The three travel across France to follow the girl's very singular vision that she must get to Avignon, seat of the Pope during the years the papacy was moved from Rome. Their travels provide Buehleman the momentum and opportunity to build his narrative through flashback-propelled backstory. They also face trials that range from the supernatural and celestial to the physical and emotional, which build the plot, relationships, and put flesh on the bone of each character.

Redemption and renewal, faith and love are all key themes throughout "Two Fires". The struggles that orbit these themes are not always obvious, and while sometimes dealt with metaphysically, they're often enlarged, and as real as any armored first to the jaw.

A beautiful, horrible and significant battle scene brings their journey to Avignon to an end: good v. evil, demon v. angel, dark v. light. Buehlman paints this scene with audacious characterizations of demons, and brightly colorful descriptions of angels. Within the context of the larger journey of discovery, the scene is realistic, and affecting. Imagine a demon transformer made from the remains of the dead; imagine something more than your typical Hollywood ending.

I intensely enjoyed "Between Two Fires". The story is built uniquely, and falls just outside of any easily characterized genre. It crosses categories and does so successfully. The historical details are rich and authentic, the plot is thouroughly developed and tautly paced, and the characters evoke understanding and empathy.

Epic, emotional, and exciting - I strongly recommend "Between Two Fires". ( )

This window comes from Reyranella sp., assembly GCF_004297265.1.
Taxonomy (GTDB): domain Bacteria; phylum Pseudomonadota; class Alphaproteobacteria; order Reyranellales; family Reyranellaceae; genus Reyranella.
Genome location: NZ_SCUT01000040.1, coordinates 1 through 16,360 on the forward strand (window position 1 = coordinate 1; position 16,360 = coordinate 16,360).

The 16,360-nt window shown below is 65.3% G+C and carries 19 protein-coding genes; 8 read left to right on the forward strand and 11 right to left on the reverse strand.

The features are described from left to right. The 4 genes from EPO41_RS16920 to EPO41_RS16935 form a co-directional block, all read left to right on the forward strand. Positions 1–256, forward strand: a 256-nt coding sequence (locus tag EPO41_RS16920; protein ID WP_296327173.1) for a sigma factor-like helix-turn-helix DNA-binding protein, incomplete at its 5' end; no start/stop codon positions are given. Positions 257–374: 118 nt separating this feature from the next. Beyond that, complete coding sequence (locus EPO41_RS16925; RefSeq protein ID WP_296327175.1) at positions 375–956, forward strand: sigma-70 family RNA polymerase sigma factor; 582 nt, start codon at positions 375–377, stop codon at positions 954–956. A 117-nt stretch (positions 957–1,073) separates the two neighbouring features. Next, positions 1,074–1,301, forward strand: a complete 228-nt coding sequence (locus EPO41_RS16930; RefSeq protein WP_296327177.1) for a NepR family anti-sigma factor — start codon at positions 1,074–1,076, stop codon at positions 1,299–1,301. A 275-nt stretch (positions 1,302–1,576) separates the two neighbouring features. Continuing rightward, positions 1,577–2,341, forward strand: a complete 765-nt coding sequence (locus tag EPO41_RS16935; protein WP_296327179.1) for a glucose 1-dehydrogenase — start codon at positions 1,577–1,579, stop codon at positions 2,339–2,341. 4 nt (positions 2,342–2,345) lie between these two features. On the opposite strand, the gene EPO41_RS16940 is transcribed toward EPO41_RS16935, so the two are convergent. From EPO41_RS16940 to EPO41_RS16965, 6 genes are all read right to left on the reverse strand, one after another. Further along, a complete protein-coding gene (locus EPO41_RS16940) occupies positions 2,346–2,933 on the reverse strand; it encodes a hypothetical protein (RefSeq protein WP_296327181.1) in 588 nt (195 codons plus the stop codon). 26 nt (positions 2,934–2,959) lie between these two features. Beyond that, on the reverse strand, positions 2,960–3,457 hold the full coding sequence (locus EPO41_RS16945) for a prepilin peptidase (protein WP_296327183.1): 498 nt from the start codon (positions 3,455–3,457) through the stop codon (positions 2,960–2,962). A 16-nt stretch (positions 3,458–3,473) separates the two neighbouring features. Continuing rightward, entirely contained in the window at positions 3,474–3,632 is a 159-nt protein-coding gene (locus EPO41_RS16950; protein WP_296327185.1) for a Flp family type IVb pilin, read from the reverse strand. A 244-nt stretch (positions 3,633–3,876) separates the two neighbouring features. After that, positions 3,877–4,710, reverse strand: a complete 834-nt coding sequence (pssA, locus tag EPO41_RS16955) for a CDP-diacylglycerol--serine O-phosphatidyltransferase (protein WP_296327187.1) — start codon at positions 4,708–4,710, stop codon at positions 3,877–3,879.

JGolomb | Oct 27, 2012 |
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The year is 1348. Thomas, a disgraced knight, has found a young girl alone in a dead Norman village. An orphan of the Black Death, and an almost unnerving picture of innocence, she tells Thomas that plague is only part of a larger cataclysm—that the fallen angels under Lucifer are rising in a second war on heaven, and that the world of men has fallen behind the lines of conflict.

Is it delirium or is it faith? She believes she has seen the angels of God. She believes the righteous dead speak to her in dreams. And now she has convinced the faithless Thomas to shepherd her across a depraved landscape to Avignon. There, she tells Thomas, she will fulfill her mission: to confront the evil that has devastated the earth, and to restore to this betrayed, murderous knight the nobility and hope of salvation he long abandoned.

As hell unleashes its wrath, and as the true nature of the girl is revealed, Thomas will find himself on a macabre battleground of angels and demons, saints, and the risen dead, and in the midst of a desperate struggle for nothing less than the soul of man.
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In 1348, after a young girl left orphaned by the Black Death predicts a coming apocalypse, Thomas, a disgraced knight, finds himself in the middle of a second war on heaven as angels fight demon.